Clinical utility of denosumab for treatment of bone loss in men and women
Robert A Adler, Ranjodh S Gill
Endocrinology and Metabolism, McGuire Veterans Affairs Medical Center, Richmond, VA, USA
Abstract: While most older patients with osteoporosis are treated with antiresorptive bisphosphonates such as alendronate, risedronate, ibandronate, and zoledronic acid, such drugs have side effects, remain in bone for extended periods, and lead to poor adherence to chronic treatment. Denosumab is a humanized monoclonal antibody and antiresorptive agent that works by decreasing the activity of the receptor activator of nuclear factor kappa B ligand. In major trials in postmenopausal women, denosumab increased bone mineral density by dual energy x-ray absorptiometry in the spine, hip, and distal third of the radius and decreased vertebral, nonvertebral, and hip fractures. Denosumab is administered by subcutaneous injection every six months, suggesting that adherence may be improved with such therapy. In addition, pharmacokinetic studies measuring bone turnover markers imply that the antiresorptive effect diminishes more quickly over time. Whether these properties will lead to fewer long-term side effects needs to be proven. Denosumab has also been studied in men with prostate cancer treated with androgen deprivation therapy. These men, at high risk for fracture, also have increases in spine, hip, and forearm dual energy x-ray absorptiometry, as well as fewer morphologic vertebral fractures on x-ray. Denosumab is approved for postmenopausal women with osteoporosis in the US and Europe and for men on androgen deprivation therapy in Europe.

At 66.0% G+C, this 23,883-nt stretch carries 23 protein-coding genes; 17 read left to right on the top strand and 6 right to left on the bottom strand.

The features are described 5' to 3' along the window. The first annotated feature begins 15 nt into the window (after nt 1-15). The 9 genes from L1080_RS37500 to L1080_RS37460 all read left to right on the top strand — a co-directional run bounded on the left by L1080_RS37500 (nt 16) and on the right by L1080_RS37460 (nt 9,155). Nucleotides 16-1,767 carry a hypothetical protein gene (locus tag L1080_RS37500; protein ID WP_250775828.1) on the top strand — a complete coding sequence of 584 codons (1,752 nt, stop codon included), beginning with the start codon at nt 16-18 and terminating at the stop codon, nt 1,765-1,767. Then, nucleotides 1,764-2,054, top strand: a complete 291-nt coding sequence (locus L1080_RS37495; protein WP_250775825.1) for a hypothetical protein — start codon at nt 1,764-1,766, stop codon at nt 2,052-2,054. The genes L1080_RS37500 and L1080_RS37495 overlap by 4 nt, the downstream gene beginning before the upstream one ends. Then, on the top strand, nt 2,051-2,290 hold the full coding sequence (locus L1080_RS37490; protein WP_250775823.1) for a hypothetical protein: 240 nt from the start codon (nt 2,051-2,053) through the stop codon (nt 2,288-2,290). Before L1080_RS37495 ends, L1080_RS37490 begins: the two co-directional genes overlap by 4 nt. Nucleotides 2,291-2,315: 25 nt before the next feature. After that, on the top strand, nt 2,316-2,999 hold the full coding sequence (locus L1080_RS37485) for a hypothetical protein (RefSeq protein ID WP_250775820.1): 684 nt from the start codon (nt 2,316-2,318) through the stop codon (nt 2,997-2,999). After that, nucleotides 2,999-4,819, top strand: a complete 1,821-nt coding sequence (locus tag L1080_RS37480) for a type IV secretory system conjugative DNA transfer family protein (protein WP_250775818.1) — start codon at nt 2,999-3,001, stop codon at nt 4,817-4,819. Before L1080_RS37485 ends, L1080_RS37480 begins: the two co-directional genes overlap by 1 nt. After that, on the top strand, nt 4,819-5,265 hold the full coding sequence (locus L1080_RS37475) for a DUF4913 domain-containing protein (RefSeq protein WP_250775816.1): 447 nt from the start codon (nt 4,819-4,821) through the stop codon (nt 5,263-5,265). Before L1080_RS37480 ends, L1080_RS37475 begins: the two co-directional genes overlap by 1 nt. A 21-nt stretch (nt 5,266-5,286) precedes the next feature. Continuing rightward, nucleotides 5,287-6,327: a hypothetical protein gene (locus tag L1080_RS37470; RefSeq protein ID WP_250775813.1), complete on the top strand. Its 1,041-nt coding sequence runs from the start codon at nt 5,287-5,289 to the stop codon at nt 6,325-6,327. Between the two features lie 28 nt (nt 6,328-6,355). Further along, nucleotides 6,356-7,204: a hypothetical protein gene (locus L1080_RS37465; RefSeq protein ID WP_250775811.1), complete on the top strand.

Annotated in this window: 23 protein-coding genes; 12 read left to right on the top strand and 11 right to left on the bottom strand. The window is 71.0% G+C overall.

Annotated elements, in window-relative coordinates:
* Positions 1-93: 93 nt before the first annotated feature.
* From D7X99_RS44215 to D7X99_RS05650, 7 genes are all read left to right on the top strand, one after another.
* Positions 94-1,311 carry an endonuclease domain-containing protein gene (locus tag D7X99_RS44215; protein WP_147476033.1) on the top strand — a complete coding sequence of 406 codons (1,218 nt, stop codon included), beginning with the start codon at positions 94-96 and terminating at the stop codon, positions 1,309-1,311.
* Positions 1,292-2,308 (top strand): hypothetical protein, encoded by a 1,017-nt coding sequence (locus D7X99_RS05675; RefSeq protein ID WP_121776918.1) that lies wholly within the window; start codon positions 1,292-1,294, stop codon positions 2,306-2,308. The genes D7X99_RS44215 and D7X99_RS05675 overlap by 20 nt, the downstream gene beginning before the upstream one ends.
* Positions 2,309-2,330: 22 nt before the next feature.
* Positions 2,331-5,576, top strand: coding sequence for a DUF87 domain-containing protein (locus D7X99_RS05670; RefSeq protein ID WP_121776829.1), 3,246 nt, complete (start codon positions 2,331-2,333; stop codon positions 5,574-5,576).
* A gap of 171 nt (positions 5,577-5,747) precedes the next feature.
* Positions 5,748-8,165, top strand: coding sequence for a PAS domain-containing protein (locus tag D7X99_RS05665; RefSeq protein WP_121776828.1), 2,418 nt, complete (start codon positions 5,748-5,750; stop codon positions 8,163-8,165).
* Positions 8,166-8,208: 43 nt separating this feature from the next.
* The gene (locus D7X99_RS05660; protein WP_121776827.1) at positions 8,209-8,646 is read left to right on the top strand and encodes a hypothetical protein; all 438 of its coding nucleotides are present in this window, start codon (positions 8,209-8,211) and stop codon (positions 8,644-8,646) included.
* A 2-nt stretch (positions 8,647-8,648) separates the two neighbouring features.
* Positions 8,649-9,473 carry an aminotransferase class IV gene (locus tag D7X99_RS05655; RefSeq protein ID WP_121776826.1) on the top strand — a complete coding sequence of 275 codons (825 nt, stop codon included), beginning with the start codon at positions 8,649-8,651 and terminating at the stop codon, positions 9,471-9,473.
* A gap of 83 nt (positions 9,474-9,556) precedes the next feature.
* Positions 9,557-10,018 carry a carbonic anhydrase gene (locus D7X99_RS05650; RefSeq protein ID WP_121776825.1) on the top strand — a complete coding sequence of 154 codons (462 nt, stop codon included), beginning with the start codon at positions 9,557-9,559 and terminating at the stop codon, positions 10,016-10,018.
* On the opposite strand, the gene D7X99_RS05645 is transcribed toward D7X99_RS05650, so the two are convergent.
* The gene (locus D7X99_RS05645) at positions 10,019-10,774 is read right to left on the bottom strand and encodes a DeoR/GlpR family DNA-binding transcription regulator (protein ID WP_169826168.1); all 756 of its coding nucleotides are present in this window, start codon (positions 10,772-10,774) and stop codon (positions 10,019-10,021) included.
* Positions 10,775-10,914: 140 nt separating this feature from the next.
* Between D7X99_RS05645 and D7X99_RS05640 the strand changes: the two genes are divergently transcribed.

Keywords: osteoporosis, fracture, denosumab, bisphosphonates, dual energy x-ray absorptiometry, androgen deprivation therapy, osteonecrosis of the jaw
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